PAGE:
MGH Research Scholars Program
The MGH Research Scholars Program was established to support early career researchers with innovative yet unproven ideas that have the potential to transform the future of medicine. Funded 100% through philanthropy, this program gives researchers the freedom and flexibility they need to follow the science wherever it leads. History has shown that brilliant scientists who are given free rein to explore new frontiers make the greatest, often unexpected, advances.
MGH Research Scholar Katia Georgopoulos, PhD, is investigating the basic mechanisms of lymphocyte development related to the Ikaros gene family to find new targets for treating acute lymphoblastic leukemia and multiple myeloma.
Treatment Study of B Cell Lymphoblastic Leukemia
We study the basic transcriptional mechanisms that guide development of the immune system.
Our identification of the Ikaros gene family and elucidation of the mechanisms by which these DNA binding proteins interact with chromatin modifying complexes to regulate gene activity during lineage restriction have placed my lab at the forefront of basic research into gene regulation, lineage restriction and immune system development.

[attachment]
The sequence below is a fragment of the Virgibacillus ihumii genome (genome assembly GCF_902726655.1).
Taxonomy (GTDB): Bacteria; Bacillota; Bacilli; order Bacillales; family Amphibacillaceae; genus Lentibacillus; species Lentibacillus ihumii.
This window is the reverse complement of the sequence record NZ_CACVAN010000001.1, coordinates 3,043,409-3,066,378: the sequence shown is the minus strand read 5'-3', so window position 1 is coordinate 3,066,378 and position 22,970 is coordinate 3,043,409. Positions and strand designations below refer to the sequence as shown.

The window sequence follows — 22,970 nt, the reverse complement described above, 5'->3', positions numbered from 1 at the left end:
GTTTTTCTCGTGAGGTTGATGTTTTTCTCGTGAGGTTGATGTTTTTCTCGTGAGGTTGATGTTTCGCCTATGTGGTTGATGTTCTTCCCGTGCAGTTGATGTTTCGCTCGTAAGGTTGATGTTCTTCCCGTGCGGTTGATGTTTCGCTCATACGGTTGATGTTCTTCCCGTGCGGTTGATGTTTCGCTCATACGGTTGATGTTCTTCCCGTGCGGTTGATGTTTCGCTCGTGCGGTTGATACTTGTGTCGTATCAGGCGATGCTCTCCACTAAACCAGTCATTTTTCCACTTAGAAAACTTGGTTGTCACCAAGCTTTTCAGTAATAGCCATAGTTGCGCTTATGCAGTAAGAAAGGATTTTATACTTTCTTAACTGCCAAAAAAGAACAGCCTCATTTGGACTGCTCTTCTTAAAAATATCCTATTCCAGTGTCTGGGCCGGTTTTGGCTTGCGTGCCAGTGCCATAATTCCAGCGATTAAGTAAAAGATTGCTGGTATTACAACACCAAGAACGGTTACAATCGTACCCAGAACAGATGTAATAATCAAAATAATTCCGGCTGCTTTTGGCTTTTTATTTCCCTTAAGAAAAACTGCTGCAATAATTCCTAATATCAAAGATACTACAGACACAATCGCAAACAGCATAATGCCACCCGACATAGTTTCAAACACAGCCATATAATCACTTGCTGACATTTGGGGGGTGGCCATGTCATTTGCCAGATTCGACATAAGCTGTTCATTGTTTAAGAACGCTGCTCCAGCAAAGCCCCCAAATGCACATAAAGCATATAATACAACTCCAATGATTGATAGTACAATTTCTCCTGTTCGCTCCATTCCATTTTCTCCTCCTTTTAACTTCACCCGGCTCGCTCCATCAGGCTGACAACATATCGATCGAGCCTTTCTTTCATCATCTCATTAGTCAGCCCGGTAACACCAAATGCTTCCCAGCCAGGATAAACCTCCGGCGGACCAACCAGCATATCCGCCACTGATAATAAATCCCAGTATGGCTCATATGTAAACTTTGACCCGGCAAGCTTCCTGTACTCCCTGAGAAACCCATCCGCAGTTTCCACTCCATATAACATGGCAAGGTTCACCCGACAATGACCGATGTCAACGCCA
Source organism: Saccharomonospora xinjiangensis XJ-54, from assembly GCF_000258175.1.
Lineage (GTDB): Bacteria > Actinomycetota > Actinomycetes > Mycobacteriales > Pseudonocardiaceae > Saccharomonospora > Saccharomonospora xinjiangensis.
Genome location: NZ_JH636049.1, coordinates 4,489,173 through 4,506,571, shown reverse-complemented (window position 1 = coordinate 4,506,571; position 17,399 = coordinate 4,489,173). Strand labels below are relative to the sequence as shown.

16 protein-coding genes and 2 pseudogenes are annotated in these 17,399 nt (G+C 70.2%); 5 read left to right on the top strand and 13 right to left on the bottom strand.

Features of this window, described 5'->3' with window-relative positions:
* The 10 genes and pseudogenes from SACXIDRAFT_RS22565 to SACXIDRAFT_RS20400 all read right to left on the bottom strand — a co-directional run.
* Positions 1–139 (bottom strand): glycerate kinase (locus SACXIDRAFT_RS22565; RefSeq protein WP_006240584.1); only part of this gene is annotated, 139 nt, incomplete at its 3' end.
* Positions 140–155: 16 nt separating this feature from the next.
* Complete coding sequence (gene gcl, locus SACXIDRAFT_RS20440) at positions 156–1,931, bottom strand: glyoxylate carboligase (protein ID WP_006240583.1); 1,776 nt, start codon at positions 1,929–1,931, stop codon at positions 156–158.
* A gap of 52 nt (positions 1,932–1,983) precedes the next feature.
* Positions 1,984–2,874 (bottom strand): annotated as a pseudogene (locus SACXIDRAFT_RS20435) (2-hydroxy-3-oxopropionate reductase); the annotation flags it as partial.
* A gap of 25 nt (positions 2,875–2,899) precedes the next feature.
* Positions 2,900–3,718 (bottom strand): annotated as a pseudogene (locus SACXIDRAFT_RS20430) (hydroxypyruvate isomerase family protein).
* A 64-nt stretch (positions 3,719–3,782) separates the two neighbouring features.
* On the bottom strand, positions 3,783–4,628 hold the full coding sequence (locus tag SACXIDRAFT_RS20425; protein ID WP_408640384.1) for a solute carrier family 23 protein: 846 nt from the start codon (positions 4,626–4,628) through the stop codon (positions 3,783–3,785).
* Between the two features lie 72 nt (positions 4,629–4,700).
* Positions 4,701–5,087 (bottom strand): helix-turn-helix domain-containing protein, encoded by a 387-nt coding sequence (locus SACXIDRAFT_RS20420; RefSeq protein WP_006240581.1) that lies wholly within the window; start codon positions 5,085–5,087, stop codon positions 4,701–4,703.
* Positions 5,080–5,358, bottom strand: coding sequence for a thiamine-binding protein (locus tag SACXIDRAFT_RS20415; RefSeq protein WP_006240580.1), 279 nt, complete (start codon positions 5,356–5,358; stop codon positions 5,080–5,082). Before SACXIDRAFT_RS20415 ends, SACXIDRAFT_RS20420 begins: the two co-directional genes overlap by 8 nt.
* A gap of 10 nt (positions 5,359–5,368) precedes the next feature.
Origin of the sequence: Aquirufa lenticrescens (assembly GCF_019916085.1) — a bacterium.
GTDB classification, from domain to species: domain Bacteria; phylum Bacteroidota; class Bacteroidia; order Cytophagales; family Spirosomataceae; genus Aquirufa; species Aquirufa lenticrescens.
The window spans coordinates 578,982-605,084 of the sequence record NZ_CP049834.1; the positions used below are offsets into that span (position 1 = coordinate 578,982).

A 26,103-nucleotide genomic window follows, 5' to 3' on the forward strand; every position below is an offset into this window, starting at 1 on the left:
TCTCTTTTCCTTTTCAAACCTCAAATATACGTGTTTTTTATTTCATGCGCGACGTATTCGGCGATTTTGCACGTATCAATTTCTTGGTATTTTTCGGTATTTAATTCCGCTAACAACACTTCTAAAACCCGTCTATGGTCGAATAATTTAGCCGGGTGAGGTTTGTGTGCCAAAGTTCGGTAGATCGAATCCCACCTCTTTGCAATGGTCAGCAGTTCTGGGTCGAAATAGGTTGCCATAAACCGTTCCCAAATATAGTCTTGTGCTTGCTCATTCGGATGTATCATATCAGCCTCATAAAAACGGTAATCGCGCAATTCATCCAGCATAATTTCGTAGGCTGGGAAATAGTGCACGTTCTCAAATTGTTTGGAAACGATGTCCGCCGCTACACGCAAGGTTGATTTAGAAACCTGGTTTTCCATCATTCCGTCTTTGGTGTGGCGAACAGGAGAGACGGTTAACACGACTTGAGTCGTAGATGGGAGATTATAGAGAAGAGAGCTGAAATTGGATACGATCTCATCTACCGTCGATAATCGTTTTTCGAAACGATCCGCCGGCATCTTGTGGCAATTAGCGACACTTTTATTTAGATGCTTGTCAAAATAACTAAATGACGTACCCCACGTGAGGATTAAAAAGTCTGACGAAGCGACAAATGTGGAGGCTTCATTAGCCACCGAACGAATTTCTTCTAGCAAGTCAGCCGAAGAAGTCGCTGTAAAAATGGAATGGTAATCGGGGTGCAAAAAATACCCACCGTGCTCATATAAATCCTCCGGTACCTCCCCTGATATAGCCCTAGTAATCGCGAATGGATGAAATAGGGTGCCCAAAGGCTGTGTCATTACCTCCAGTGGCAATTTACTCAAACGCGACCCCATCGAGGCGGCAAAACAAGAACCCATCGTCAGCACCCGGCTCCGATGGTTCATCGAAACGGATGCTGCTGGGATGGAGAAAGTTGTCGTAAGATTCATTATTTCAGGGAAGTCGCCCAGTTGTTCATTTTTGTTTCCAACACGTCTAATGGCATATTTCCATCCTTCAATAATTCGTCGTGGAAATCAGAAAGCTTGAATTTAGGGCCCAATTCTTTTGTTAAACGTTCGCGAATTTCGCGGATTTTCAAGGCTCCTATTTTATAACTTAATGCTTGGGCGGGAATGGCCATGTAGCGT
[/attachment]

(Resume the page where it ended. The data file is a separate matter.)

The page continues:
Our studies on the role of the Ikaros gene family in lymphocyte development and homeostasis have dovetailed with studies by others of lymphoid malignancies in human in which Ikaros activity has been reported to be altered.
Mutations in the Ikaros gene family were identified as poor prognostic indicators in hard-to-treat acute lymphoblastic leukemias in children. Recent studies have also implicated the Ikaros gene family as targets of the multiple myeloma drug lenalinomide through the E3 ligase complex.
Our fundamental research into the basic mechanisms of lymphocyte development supported by the Ikaros gene family is providing new avenues for targeted therapies of acute lymphoblastic leukemia and possibly of multiple myeloma in human.
Our proposed new research venues seek to explore not only how these epigenetic and transcriptional regulators contribute to normal developmental processes but also how they become subverted during progression to a disease state in mice and men. The outcome of our studies holds strong potential for translation into tailored therapies for a range of lymphoid malignancies.